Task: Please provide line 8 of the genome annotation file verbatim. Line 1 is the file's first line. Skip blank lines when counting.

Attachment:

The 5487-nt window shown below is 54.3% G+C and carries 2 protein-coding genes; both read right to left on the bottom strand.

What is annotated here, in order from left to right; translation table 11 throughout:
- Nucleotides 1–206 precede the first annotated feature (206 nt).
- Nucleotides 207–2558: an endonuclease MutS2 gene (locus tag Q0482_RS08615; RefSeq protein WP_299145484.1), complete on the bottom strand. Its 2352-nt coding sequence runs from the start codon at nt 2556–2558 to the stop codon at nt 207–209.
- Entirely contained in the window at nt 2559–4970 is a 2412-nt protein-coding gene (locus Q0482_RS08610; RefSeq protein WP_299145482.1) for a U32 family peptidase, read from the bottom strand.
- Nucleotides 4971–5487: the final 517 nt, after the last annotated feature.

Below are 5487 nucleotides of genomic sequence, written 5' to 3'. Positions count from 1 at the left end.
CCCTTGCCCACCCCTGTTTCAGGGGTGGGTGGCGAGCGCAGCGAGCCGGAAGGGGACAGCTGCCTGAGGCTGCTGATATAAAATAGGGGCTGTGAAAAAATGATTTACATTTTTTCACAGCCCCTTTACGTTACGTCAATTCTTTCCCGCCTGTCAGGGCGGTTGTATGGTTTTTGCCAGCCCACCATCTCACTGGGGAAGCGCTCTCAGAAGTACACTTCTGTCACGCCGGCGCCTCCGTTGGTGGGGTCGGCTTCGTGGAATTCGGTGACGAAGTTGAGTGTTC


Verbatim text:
CCCTTGCCCACCCCTGTTTCAGGGGTGGGTGGCGAGCGCAGCGAGCCGGAAGGGGACAGCTGCCTGAGGCTGCTGATATAAAATAGGGGCTGTGAAAAAATGATTTACATTTTTTCACAGCCCCTTTACGTTACGTCAATTCTTTCCCGCCTGTCAGGGCGGTTGTATGGTTTTTGCCAGCCCACCATCTCACTGGGGAAGCGCTCTCAGAAGTACACTTCTGTCACGCCGGCGCCTCCGTTGGTGGGGTCGGCTTCGTGGAATTCGGTGACGAAGTTGAGTGTTC